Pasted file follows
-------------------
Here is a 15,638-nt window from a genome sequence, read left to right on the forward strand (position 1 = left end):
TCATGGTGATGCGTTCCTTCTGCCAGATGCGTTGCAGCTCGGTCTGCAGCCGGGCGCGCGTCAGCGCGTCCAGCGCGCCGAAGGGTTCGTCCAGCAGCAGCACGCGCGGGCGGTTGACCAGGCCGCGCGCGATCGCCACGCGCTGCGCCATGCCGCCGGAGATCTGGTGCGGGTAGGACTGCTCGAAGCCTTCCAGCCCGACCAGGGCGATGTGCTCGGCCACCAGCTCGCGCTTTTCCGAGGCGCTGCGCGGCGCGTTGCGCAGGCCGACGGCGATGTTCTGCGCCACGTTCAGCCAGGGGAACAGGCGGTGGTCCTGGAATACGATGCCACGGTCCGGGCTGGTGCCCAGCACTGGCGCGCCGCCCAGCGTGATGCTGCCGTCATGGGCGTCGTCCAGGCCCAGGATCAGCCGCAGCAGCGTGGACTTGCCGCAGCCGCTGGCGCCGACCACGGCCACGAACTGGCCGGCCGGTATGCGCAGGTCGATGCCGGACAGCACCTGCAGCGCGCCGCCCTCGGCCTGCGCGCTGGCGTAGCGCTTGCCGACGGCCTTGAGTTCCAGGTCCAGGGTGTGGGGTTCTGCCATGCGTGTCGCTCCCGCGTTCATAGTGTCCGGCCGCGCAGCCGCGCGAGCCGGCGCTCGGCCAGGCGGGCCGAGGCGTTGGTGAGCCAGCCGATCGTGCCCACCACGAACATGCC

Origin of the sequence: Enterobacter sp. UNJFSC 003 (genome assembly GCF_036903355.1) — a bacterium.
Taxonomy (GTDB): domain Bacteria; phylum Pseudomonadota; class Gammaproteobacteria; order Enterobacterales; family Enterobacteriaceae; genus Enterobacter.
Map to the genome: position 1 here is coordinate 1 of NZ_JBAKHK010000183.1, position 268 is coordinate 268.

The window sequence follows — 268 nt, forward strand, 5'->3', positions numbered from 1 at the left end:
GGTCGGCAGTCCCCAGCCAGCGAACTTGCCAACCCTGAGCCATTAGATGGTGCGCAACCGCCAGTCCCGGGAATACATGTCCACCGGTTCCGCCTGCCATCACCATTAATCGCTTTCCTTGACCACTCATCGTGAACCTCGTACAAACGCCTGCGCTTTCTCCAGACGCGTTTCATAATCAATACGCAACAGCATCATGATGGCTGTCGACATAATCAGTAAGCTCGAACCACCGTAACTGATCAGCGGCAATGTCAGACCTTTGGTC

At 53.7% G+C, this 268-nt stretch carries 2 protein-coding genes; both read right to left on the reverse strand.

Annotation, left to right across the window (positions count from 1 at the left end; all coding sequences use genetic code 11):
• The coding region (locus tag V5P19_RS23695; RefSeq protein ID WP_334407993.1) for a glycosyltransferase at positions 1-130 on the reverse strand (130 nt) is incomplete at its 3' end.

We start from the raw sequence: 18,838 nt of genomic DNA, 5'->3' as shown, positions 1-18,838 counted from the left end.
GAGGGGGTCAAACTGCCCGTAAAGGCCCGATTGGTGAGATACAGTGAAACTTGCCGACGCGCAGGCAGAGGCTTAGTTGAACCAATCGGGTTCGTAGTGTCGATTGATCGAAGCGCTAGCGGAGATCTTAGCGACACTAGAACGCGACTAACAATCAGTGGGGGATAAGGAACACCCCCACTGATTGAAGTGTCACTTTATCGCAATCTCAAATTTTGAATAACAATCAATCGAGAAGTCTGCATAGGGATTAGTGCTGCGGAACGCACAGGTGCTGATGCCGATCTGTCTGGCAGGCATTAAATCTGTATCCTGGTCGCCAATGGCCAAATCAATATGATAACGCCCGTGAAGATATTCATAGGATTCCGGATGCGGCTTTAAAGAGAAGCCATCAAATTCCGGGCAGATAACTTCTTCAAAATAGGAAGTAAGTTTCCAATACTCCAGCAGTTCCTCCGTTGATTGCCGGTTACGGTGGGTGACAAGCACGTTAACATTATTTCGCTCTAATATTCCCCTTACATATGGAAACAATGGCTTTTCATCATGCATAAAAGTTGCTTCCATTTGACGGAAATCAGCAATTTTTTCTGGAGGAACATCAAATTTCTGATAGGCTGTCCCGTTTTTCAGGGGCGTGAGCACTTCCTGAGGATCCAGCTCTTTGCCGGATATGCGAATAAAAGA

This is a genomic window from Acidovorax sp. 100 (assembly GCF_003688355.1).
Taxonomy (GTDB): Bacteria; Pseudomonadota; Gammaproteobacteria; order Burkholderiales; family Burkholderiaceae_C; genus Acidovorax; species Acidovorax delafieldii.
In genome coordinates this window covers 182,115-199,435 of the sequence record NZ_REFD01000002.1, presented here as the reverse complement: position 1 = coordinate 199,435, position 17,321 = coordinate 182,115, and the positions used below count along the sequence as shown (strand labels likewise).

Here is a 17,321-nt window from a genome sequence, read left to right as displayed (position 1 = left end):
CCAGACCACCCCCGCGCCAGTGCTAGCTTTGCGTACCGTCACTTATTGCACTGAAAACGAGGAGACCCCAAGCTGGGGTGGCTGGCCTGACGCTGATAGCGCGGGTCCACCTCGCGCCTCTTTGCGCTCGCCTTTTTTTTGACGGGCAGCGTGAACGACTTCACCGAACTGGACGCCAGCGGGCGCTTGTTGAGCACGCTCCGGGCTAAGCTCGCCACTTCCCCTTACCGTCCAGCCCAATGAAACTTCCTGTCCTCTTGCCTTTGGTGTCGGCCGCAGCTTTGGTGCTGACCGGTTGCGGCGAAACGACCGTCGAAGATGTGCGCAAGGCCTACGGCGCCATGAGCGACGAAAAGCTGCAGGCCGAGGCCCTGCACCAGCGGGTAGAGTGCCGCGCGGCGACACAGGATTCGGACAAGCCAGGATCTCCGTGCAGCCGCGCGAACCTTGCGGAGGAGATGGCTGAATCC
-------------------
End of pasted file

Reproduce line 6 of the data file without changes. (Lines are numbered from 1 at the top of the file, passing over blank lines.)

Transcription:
The window sequence follows — 268 nt, forward strand, 5'->3', positions numbered from 1 at the left end: